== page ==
From the history of exploration to the extremes of our planet, from game-changing theories to contemporary outdoor adventures, these four books take the reader on journeys of discovery and endeavour.
Darwin’s Voyage of Discovery by Jake Williams
Pure, simple illustrations from upcoming illustrator Jake Williams make this new book about Darwin rather distinctive. Publishing to celebrate 160 years since Darwin’s On the Origin of Species, it follows Darwin’s journey on the The Beagle to Cape Verde, the Galapagos, Australia and more, paying careful attention to the discoveries Darwin made. Split into sections of the journey, with the beginning profiling Darwin’s early life and then the ship and preparations for the voyage, the rest plots the geography with basic maps and then wildlife of the region that Darwin noted.
The book goes into detail on the creatures, noting their features, but also the questions that Darwin asked about them, sparking ideas of evolution and ancestry. As the book highlights these, today’s reader will also begin to think – about exploration and discovery, but also about making connections and learning from nature – how analysis of behaviours and patterns can provoke theory. The space on the pages allows for this freedom of thought. There are no contents, no glossary…this is a book as a voyage – a linear discovery. You can buy it here.
DK Explorers, illustrated by Jessamy Hawke, written by Nellie Huang
This is a beautifully designed primer to exploration, with an introduction from explorer Barbara Hillary. Taking in the breadth of what exploration means – from adventuring to the furthest reaches of geography, whether it be deep sea or outer space – to understanding the commitment, determination and courage that being an explorer means, this book will open up the reader’s eyes to what has been achieved and at what cost.
Divided into sections: sea and ice, land, air and space, the book focuses on personalities – taking a double page for each explorer. There is a marvellous mix of graphics, of course maps, but also photographs of artefacts from American William Clark’s compass, to photographs of British archaeologist Gertrude Bell on exploration, as well as full page illustrations that bring the scenes to life. There are first person accounts and quotes, as well as third person explanations and captions. Engaging and informative, this is a lovely nonfiction book, with careful nods to inclusivity, and a reflection on the darker side of exploration, all appropriate for the age group (9+yrs). You can buy it here.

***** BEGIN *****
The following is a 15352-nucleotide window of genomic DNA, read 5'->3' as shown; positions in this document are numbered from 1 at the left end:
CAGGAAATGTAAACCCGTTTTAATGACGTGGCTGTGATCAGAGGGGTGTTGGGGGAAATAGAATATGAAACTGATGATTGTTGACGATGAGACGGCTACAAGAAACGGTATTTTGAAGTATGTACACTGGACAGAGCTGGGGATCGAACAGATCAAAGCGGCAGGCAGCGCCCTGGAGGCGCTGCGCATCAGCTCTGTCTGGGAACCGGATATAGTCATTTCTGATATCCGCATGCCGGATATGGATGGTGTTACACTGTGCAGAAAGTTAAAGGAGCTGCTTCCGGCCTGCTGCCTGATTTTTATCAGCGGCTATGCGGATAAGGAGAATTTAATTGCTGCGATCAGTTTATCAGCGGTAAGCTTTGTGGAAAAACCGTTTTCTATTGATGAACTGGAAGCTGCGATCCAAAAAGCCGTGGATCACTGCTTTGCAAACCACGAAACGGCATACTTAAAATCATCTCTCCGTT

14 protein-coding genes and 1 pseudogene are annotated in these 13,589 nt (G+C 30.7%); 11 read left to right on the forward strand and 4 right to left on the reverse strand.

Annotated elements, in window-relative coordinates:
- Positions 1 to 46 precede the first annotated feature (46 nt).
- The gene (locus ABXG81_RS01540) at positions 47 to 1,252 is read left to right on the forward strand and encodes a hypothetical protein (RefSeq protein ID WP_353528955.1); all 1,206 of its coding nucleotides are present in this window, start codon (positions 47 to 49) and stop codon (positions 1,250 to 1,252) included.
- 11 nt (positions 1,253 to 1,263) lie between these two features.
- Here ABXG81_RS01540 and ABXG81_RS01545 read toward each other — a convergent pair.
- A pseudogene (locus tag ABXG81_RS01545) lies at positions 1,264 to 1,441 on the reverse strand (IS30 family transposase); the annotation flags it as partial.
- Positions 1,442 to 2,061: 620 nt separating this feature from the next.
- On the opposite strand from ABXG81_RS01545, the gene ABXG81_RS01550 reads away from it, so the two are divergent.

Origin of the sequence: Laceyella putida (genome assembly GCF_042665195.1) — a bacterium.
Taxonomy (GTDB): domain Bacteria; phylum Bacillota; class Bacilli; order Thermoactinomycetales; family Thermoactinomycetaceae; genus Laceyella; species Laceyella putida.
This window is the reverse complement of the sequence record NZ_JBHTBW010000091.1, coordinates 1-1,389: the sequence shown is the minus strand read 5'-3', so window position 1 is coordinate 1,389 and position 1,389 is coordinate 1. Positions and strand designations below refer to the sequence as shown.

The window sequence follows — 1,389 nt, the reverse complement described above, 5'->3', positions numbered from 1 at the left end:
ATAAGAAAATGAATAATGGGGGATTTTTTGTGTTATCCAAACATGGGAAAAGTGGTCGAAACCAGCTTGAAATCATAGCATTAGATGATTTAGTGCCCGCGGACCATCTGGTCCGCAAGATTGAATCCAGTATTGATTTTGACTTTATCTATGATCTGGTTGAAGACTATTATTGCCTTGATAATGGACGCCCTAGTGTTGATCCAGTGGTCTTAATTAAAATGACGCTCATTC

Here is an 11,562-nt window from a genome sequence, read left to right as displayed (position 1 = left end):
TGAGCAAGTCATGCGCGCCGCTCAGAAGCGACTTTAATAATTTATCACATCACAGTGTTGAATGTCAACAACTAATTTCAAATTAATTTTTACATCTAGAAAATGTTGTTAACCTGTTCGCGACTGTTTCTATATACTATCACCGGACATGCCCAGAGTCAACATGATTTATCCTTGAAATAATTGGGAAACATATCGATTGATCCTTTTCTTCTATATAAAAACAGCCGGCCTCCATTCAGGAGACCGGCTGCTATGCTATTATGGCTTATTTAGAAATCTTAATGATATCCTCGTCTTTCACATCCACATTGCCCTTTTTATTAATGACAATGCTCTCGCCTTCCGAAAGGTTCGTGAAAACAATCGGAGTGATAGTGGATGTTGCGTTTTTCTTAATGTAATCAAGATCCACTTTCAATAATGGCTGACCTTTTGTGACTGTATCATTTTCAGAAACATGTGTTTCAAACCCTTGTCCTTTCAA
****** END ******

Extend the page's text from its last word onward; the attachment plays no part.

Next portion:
Adventures on Earth by Simon Tyler
This too divides the world into geographical regions, including polar, mountainous, volcanic, oceanic and more, looking at the extremes of our Earth, and noting their features, their wildlife, and the people who have discovered and explored them. With a nod to conservation issues too, this is a compelling looking book, with large shapes and blocks of colour denoting entire regions – deserts in terracotta and brown, caves in deep black, and oceans, in a nice touch, with a deep sunset beyond.
At times, the text is hard to read against its dark background, at other times stark against the polar regions, but always fascinating and packed with information. Maps and a glossary give clear guidance. Tyler’s background as a graphic designer shines through – some features look poster-like in their blockiness, and the design feels bold and sophisticated. Like some of the explorations it features, such as El Capitan and Dos Ojos, this is certainly attention-grabbing. You can buy it here.
Wild Girl: How to have Incredible Outdoor Adventures by Helen Skelton, illustrated by Liz Kay
For those inspired by books such as those above, this may be a child’s entry point into their own exploration. Skelton has been and done many things and this book showcases her various explorations, from cycling to the South Pole to kayaking the length of the Amazon. It tracks the adventure, describes the preparation, kit and training, as well as the specific details such as going to the toilet and staying hydrated, as well as highly personal details such as cravings for apples and drying hair. Then each section attempts to give hints as to how a child can have their own adventures and explorations closer to home.
In the ‘sand’ adventure section, it suggests beach running, campfires and even sand boarding. For ‘rivers’, Skelton encourages ghyll scrambling, rafting, kite-surfing and more. These are not adventures for the garden, but certainly high-level activities that require some ‘warnings’, which are in place in the book. I particularly liked the idea of having a wild adventure in a city, making use of seeing things from a different perspective, such as going low, or going high. This is a highly personal recollection of voyages taken, but also an aspirational one for children wanting to be like Helen Skelton. The design is busy, but nicely arranged to read part-diary, part information manual, with plenty of colour, illustrations and photographs to draw the eye. An admirable non-fiction on the realities of modern exploration. You can buy it here.
With thanks to Pavilion, DK, and Walker publishers for the review copies.